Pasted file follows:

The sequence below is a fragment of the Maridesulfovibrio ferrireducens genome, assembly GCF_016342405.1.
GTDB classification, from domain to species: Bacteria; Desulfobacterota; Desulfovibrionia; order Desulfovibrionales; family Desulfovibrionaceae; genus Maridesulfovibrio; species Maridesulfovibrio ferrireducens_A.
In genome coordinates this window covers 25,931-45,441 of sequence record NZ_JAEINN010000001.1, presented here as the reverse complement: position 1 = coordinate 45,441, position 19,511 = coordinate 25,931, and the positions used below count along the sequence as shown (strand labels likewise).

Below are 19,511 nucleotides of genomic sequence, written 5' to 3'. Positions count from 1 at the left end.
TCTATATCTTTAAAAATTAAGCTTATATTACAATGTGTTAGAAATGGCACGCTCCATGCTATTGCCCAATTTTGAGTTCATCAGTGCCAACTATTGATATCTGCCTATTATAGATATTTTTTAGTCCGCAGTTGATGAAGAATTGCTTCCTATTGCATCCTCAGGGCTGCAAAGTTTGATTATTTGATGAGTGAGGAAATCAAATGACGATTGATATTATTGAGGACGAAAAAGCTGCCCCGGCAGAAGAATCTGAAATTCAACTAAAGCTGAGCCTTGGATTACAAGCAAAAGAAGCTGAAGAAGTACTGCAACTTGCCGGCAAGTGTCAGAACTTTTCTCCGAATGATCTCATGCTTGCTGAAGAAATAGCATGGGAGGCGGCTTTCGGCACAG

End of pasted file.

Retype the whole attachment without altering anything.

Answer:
The sequence below is a fragment of the Maridesulfovibrio ferrireducens genome, assembly GCF_016342405.1.
GTDB classification, from domain to species: Bacteria; Desulfobacterota; Desulfovibrionia; order Desulfovibrionales; family Desulfovibrionaceae; genus Maridesulfovibrio; species Maridesulfovibrio ferrireducens_A.
In genome coordinates this window covers 25,931-45,441 of sequence record NZ_JAEINN010000001.1, presented here as the reverse complement: position 1 = coordinate 45,441, position 19,511 = coordinate 25,931, and the positions used below count along the sequence as shown (strand labels likewise).

Below are 19,511 nucleotides of genomic sequence, written 5' to 3'. Positions count from 1 at the left end.
TCTATATCTTTAAAAATTAAGCTTATATTACAATGTGTTAGAAATGGCACGCTCCATGCTATTGCCCAATTTTGAGTTCATCAGTGCCAACTATTGATATCTGCCTATTATAGATATTTTTTAGTCCGCAGTTGATGAAGAATTGCTTCCTATTGCATCCTCAGGGCTGCAAAGTTTGATTATTTGATGAGTGAGGAAATCAAATGACGATTGATATTATTGAGGACGAAAAAGCTGCCCCGGCAGAAGAATCTGAAATTCAACTAAAGCTGAGCCTTGGATTACAAGCAAAAGAAGCTGAAGAAGTACTGCAACTTGCCGGCAAGTGTCAGAACTTTTCTCCGAATGATCTCATGCTTGCTGAAGAAATAGCATGGGAGGCGGCTTTCGGCACAG